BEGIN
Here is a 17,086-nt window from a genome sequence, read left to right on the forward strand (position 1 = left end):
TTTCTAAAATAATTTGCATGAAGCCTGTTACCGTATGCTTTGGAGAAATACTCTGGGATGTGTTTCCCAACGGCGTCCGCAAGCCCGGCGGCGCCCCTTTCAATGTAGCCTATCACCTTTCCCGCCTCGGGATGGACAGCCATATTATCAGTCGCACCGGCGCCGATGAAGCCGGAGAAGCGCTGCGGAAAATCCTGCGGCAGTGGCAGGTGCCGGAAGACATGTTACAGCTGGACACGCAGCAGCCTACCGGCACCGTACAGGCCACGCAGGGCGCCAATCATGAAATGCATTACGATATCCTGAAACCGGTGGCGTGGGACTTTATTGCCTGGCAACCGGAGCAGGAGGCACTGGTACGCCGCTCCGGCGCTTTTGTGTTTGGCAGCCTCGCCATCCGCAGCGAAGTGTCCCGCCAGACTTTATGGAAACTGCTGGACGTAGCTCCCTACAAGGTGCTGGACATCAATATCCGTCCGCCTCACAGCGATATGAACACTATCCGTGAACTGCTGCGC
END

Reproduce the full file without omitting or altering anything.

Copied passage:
Here is a 17,086-nt window from a genome sequence, read left to right on the forward strand (position 1 = left end):
TTTCTAAAATAATTTGCATGAAGCCTGTTACCGTATGCTTTGGAGAAATACTCTGGGATGTGTTTCCCAACGGCGTCCGCAAGCCCGGCGGCGCCCCTTTCAATGTAGCCTATCACCTTTCCCGCCTCGGGATGGACAGCCATATTATCAGTCGCACCGGCGCCGATGAAGCCGGAGAAGCGCTGCGGAAAATCCTGCGGCAGTGGCAGGTGCCGGAAGACATGTTACAGCTGGACACGCAGCAGCCTACCGGCACCGTACAGGCCACGCAGGGCGCCAATCATGAAATGCATTACGATATCCTGAAACCGGTGGCGTGGGACTTTATTGCCTGGCAACCGGAGCAGGAGGCACTGGTACGCCGCTCCGGCGCTTTTGTGTTTGGCAGCCTCGCCATCCGCAGCGAAGTGTCCCGCCAGACTTTATGGAAACTGCTGGACGTAGCTCCCTACAAGGTGCTGGACATCAATATCCGTCCGCCTCACAGCGATATGAACACTATCCGTGAACTGCTGCGC